Case No. 1-04-CV-032178 (Superior Ct., Ca., March 11, 2005), writ of mandamus granted, court directed to quash subpoena and issue protective order, 139 Cal. App. 4th 1423, 2006 WL 142685 (Cal. App., 6th Dist., May 26, 2006)

Court denies bloggers' motion for a protective order, which sought to quash a subpoena served by plaintiff Apple Computer, Inc. ("Apple") on Nfox, the e-mail service provider for the blog PowerPage.  The subpoena sought materials, including e-mails, that would permit Apple to identify the individual(s) who transmitted trade secret information about an Apple product to PowerPage, which information PowerPage subsequently published on its blog/website.  The Court held that the bloggers were not entitled to such relief under California's 'Shield Law,' as that statute only protects journalists from being found in contempt for failing to produce information, and does not support a motion to quash.  Similarly, such relief could not be grounded on the privilege afforded journalists under the First Amendment, as this privilege cannot be used to prevent the disclosure of information related to criminal activity such as that at issue here, the disclosure of trade secrets.  Because Apple had made a prima facie case that a crime had occurred, it was entitled to the requested discovery.

214 F.3d 456, No.99-2318 (4th Cir., June 2, 2000)

The Fourth Circuit vacated an injunction issued by the District Court which directed defendants to remove content from their web site critical of the plaintiff. The court held such relief warranted because the injunction failed to properly specify the reasons for its issuance as required by Fed. R. Civ. P. 65(a). The court further held such relief warranted because the district court's injunction raised serious First Amendment concerns due to the injunction's apparent failure to "burden no more speech than necessary to serve a significant government interest." In reaching this conclusion, the Fourth Circuit stated: "[J]ust because speech is critical of a corporation and its business practices is not a sufficient reason to enjoin the speech. As the First Circuit stated, if a trademark owner could 'enjoin the use of his mark in a noncommercial context found to be negative or offensive, then a corporation could shield itself from criticism by forbidding the use of its name in commentaries critical of its conduct." The case was remanded to the District Court for further consideration.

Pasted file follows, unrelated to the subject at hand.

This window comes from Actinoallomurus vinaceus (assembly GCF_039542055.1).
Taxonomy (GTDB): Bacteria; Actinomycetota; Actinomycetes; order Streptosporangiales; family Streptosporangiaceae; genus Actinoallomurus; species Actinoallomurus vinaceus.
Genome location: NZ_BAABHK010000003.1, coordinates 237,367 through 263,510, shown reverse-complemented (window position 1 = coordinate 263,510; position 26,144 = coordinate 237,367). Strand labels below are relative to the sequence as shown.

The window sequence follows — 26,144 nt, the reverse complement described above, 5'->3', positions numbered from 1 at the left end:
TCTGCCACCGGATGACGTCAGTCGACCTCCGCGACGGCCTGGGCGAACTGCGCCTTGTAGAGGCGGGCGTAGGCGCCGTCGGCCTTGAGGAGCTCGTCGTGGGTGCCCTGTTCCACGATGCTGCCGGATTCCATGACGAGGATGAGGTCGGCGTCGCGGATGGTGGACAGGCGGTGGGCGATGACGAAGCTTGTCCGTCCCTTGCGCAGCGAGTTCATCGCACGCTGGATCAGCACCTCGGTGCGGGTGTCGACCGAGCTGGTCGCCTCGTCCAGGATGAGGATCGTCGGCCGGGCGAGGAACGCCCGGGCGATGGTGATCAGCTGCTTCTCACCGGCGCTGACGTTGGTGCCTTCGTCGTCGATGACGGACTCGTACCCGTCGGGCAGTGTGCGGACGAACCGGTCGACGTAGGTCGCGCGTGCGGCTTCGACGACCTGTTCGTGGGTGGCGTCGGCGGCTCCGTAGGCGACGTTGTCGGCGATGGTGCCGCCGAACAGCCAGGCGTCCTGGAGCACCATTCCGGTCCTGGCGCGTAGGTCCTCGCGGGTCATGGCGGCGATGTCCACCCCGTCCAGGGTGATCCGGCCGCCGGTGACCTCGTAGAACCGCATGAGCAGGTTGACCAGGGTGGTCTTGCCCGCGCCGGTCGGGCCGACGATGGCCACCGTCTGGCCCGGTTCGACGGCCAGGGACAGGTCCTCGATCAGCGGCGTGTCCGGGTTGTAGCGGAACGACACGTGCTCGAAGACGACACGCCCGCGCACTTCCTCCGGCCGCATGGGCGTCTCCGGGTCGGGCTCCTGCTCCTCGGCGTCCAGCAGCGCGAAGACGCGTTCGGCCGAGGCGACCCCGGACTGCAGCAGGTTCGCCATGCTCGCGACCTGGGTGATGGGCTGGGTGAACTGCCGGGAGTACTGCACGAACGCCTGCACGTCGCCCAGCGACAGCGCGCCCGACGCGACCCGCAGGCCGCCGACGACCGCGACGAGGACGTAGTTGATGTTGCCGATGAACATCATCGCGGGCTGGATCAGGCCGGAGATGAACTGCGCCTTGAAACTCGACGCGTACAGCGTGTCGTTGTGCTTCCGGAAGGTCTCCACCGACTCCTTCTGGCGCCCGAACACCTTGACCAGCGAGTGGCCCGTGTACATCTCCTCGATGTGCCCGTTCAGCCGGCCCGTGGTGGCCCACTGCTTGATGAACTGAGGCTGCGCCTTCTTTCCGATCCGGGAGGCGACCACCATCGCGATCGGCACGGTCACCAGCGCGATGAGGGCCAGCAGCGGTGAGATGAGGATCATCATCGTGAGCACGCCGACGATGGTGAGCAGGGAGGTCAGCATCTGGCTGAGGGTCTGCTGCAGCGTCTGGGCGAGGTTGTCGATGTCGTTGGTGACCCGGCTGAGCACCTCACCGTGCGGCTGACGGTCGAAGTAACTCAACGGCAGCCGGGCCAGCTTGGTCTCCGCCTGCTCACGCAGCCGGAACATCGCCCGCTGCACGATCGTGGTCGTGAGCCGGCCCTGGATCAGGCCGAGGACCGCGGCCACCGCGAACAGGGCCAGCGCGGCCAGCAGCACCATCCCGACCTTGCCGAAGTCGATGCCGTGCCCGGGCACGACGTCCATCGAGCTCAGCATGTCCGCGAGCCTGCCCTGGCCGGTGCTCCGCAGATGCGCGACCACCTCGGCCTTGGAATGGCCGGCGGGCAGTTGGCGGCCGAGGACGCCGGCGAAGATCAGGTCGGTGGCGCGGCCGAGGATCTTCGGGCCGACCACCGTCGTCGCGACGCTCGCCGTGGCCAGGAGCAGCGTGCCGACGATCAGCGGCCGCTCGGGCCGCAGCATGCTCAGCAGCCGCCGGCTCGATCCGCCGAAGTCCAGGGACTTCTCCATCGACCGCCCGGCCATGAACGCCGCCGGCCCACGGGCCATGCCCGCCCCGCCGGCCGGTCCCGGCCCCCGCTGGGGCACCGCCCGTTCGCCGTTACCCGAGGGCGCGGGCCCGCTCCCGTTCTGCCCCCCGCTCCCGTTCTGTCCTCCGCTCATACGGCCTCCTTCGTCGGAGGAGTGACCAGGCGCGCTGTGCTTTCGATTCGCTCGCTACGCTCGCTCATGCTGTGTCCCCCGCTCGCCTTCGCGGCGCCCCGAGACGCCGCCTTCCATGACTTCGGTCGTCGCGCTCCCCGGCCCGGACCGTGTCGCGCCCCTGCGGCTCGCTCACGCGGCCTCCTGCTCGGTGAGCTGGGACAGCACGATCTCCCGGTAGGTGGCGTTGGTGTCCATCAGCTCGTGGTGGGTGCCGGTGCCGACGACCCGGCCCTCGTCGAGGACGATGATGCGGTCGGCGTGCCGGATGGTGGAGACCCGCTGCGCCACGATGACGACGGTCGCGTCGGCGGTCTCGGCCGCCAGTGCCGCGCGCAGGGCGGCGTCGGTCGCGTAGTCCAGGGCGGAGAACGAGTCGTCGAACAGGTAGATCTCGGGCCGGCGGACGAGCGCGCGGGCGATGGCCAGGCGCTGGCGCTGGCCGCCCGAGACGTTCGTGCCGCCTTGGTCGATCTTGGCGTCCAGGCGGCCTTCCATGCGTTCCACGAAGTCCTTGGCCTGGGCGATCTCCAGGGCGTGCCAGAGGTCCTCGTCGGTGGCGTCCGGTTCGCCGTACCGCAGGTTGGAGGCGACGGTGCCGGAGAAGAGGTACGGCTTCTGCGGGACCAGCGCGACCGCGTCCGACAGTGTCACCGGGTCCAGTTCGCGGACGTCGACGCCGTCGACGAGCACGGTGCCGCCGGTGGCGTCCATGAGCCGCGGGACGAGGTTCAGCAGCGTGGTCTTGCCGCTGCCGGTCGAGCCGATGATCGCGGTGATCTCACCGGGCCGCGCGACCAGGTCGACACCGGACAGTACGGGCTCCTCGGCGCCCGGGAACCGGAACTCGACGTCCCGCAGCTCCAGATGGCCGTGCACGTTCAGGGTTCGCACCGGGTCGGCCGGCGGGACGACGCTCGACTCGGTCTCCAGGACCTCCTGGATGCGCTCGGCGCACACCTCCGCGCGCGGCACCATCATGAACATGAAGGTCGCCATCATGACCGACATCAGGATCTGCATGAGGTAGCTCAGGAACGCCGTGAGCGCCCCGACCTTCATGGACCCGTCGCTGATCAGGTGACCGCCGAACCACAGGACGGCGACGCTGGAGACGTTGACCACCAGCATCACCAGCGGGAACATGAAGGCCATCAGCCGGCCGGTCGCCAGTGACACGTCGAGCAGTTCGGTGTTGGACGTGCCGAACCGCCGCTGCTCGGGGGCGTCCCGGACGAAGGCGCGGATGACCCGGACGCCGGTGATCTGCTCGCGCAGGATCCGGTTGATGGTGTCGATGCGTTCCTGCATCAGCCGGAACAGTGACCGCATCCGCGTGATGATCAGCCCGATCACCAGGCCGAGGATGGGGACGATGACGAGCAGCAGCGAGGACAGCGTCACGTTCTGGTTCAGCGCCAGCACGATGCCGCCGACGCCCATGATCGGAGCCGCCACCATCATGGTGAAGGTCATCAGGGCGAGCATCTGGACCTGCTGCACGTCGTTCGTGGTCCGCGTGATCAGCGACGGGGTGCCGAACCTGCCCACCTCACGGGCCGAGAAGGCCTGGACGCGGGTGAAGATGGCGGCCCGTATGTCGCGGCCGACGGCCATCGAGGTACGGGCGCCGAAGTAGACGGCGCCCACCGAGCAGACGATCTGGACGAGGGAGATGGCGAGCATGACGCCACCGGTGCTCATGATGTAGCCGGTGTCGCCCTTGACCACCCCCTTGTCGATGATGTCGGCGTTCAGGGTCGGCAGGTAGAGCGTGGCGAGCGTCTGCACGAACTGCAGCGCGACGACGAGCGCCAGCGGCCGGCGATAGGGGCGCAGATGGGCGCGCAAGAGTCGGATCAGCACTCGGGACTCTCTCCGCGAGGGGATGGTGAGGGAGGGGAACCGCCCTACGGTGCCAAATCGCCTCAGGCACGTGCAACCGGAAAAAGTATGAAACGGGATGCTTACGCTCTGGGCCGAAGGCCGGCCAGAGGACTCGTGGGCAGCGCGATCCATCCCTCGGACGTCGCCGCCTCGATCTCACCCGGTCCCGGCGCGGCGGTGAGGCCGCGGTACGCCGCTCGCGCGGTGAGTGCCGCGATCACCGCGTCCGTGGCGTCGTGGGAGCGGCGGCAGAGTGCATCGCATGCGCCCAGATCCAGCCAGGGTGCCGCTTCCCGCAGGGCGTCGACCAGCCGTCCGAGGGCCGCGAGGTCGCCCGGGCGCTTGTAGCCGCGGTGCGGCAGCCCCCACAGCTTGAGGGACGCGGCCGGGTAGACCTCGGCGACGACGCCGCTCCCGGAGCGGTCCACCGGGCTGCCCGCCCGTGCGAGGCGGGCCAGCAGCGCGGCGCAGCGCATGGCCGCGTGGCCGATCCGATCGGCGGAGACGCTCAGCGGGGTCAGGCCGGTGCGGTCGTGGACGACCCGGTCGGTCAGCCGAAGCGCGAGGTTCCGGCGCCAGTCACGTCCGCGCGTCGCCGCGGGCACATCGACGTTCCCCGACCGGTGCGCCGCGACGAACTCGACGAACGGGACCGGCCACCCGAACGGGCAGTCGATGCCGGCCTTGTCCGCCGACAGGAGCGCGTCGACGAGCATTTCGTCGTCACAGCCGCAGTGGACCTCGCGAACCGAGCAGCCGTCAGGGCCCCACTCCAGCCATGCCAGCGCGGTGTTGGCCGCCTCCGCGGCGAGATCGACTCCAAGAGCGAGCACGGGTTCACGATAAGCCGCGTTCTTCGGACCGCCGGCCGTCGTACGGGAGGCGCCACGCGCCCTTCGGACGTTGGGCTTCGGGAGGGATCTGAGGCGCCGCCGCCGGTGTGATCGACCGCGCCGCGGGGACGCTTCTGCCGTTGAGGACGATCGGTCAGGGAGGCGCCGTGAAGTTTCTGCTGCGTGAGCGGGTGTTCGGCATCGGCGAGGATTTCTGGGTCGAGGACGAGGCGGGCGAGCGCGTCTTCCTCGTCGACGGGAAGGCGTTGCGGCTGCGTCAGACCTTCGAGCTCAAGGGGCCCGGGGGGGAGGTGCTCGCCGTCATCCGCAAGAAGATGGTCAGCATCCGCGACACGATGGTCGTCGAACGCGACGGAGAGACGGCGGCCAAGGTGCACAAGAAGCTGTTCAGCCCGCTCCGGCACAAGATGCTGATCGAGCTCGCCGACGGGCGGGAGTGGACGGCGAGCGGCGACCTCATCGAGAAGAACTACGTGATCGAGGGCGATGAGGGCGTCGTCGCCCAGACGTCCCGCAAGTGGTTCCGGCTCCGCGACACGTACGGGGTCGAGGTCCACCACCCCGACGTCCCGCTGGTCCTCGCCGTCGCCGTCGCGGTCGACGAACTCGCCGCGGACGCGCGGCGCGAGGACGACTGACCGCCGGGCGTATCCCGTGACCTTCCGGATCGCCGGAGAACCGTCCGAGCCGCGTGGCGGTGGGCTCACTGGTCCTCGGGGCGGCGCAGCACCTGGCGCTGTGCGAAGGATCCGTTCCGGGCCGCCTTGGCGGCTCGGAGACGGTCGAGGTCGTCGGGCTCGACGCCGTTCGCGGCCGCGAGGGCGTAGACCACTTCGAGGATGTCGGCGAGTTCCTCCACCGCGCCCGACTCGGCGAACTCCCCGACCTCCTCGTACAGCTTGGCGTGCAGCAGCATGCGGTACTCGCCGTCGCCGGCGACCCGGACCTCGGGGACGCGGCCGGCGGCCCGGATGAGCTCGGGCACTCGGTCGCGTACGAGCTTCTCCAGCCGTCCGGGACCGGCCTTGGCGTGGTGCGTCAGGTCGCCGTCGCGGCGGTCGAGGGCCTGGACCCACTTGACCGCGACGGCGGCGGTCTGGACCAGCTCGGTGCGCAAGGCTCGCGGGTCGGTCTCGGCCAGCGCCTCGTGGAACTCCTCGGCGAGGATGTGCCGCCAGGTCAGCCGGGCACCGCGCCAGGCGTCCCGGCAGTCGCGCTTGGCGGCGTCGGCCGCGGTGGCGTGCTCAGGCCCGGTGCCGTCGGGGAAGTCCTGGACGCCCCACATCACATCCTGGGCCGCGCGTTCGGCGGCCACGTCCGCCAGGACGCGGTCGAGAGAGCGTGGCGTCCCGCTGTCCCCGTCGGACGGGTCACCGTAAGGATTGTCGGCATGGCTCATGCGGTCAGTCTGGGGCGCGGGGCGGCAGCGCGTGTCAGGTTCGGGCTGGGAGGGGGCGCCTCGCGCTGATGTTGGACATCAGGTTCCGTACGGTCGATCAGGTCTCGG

H021153 (Cal. Court of Appeal, 6th Appellate District, November 1, 2001)

Reversing the court below, the California Court of Appeal denied plaintiff's application for a preliminary injunction, by which plaintiff sought to enjoin defendant Andrew Bunner and others from publishing on web sites the computer program DeCSS. DeCSS permits a user to evade the "content scramble system" which both encrypts DVDs and is designed to prevent their unauthorized use and duplication. Plaintiff claimed that it was entitled to such relief under California's Uniform Trade Secret Act, Civil Code Section 3426.1, et seq. The court rejected plaintiff's application on the grounds that such an injunction was an impermissible prior restraint on speech which ran afoul of the First Amendment. This decision was premised on the court's determination that defendant's publication on a web site of the source code of the DeCSS program was a form of speech subject to First Amendment protection.

67 F. Supp.2d 745 (E.D. Mich., September 7, 1999)

Court denies plaintiff's application for a preliminary injunction to enjoin defendant from publishing plaintiff's confidential materials on the Internet, notwithstanding the fact that such publication would violate Michigan's Uniform Trade Secrets Act. Enjoining this conduct, determined the court, would constitute an impermissible prior restraint on speech prohibited by the First Amendment.

Defendant, a student, came into possession of documents containing confidential information about plaintiff Ford Motor Company and its products. Defendant threatened to, and did publish a number of these documents on a web site he maintained. Defendant claimed that he was unaware of the identity of the individuals who delivered these materials to him. The court surmised that they were "likely former and current Ford employees" under a duty to keep such materials confidential.